Ofgem's Chief Executive writes about the energy networks' £300m Green Recovery call for evidence
By Jonathan Brearley, Chief Executive of Ofgem
Today, Ofgem has confirmed arrangements that will allow local electricity network companies to come forward with fresh new opportunities for green investment. This work, through the next phase of our ongoing ‘Green Recovery’ initiative with Britain’s energy networks, could see hundreds of millions invested over the next two years, and work sped up, to kick start the green recovery.
The network companies that run Britain’s energy pipes and wires are playing a pivotal role in boosting economic recovery from the pandemic.
Already, over £2 billion worth of projects across the gas and electricity networks are reactivating supply chains and helping drive overall economic activity.
But it’s clear that ‘building back’ for business-as-usual is not enough. The sector must sharpen its focus on building back greener too.
For Ofgem, 2021 promises to be the year of delivery for creating a greener and fairer energy system, with a new Strategy which will help us drive forward the race to meet governments’ net zero carbon emissions targets. This is backed by our greenest ever price control funding rounds for network companies and the system operator, which are due to either start in April or, in the case of local electricity networks, well in development to start in 2023.
With the net zero clock ticking and the economy affected by the pandemic, we must act now.
Over the past six months, Ofgem has been working closely with the Energy Networks Association (ENA) and energy network companies on an ambitious ‘Green Recovery’ project that looks to getting investment quickly into the ground, ahead of the start of the new price control in 2023.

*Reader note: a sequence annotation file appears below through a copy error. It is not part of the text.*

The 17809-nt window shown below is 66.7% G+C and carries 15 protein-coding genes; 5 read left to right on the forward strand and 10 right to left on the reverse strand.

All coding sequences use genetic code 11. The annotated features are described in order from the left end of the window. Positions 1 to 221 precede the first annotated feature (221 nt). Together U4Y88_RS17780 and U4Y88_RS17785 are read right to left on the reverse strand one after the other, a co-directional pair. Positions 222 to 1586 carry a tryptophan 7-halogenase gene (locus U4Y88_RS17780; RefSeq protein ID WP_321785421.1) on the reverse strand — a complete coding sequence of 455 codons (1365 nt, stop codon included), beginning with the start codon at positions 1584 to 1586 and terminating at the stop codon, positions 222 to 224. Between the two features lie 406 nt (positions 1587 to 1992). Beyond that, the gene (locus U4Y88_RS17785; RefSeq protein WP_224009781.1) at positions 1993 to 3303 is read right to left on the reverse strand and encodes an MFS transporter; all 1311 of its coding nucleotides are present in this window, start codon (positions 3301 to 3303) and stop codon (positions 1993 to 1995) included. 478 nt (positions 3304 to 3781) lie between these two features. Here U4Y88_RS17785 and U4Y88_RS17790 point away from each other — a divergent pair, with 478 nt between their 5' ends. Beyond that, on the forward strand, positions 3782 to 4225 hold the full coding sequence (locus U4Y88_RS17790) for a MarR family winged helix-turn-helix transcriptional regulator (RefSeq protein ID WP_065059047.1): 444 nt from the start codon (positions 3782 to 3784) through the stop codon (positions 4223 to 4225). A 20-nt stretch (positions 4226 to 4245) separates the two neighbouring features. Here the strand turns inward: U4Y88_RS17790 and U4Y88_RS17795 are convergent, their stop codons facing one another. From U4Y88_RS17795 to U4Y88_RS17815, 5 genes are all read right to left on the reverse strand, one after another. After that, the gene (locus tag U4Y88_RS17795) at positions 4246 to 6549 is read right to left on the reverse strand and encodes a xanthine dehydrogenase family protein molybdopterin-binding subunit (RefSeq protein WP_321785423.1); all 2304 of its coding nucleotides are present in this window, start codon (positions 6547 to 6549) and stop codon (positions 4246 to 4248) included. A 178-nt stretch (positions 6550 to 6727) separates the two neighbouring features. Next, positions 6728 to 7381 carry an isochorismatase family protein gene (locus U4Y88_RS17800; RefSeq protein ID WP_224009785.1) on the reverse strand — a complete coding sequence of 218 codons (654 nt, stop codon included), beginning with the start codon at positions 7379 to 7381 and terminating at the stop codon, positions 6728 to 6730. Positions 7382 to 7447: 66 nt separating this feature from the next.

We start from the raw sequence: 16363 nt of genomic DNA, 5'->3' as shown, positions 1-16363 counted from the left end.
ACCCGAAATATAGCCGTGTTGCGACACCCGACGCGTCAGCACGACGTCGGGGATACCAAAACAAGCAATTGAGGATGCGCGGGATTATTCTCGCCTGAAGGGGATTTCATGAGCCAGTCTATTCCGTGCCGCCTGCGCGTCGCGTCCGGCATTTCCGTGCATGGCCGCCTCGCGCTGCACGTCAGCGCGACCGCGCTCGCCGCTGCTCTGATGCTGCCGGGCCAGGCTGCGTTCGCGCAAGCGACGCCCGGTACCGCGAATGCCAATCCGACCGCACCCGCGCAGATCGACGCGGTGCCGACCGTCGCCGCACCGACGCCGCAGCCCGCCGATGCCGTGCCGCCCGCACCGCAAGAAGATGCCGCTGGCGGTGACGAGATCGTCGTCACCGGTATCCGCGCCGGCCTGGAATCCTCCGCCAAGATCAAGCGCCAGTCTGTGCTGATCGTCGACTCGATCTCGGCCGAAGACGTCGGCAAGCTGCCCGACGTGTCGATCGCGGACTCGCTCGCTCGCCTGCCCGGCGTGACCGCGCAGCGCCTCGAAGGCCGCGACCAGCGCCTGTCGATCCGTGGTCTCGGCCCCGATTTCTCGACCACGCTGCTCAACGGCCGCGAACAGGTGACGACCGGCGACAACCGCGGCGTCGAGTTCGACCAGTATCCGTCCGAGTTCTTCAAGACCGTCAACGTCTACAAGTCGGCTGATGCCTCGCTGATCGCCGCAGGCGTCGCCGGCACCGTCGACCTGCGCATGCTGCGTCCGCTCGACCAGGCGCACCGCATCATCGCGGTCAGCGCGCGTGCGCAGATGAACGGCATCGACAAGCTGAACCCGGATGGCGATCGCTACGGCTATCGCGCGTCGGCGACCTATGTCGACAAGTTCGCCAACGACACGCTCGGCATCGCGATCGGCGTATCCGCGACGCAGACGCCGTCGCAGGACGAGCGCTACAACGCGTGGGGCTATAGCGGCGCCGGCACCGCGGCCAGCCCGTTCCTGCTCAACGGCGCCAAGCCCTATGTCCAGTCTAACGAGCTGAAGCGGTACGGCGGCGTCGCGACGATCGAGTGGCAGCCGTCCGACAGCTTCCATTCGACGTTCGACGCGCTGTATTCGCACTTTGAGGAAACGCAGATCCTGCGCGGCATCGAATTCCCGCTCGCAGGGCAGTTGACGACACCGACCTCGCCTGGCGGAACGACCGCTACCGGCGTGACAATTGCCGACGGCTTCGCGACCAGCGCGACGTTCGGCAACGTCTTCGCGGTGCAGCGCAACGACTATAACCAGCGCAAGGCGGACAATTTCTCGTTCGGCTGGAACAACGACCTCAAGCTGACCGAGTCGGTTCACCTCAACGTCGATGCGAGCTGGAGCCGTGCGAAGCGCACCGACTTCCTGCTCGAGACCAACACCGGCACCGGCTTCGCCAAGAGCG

Last year we urged network companies to speed up delivery on projects that could help drive post Covid-19 recovery or build a greener infrastructure.
The networks rose to that challenge, and collectively rapidly ramped up investment across Britain – including £80 million of projects on the local electricity grids accelerated to start in 2020 alone. That programme includes support for a world leading vaccine centre in Oxfordshire, and commencement of work on a zero carbon substation that will support increased electric vehicle charging in the South Manchester Enterprise Zone.
Now, working with the companies through the ENA, Ofgem is developing arrangements that can allow the networks to search out and invest in fresh opportunities that will drive a green recovery, benefitting consumers.
The aim is to see this work start quickly and expect new projects to start as early as May, building momentum ahead of the next price control period. We will fund these crucial projects under the current price control and grant extra funds where needed, subject to a cap. However, we will only green-light projects that companies can demonstrate strike the best possible deal for consumers, both on cost and on delivering net zero carbon emissions.
This initiative will help networks seize the opportunities raised by recent policy announcements. For example, network companies could start early on scoping out key roadway sites where they need to boost grid capacity; ready to hit the ground running as the Government’s electric vehicle motorway charging scheme fires up.
Today’s announcement focuses on the local electricity distribution grids but we are exploring similar opportunities for electricity transmission, which will also have a role to play in the electric vehicle revolution, as well as the gas sectors.
From all sides, the message on transforming our energy infrastructure to become greener and fairer is clear: get going on it.
I am looking forward to seeing the energy sector continue to play its part in the green recovery.
Notes to editors
About Energy Networks Association
We’re the industry body for the energy networks. Our members own and operate the wires and pipes which carry electricity and gas into your community, supporting our economy. The wires and pipes are the arteries of our economy, delivering energy to over 30 million homes and businesses across the UK and Ireland. To do this safely and reliably, the businesses which run the networks employ 45,000 people and have spent and invested over £60 billion in the last eight years.
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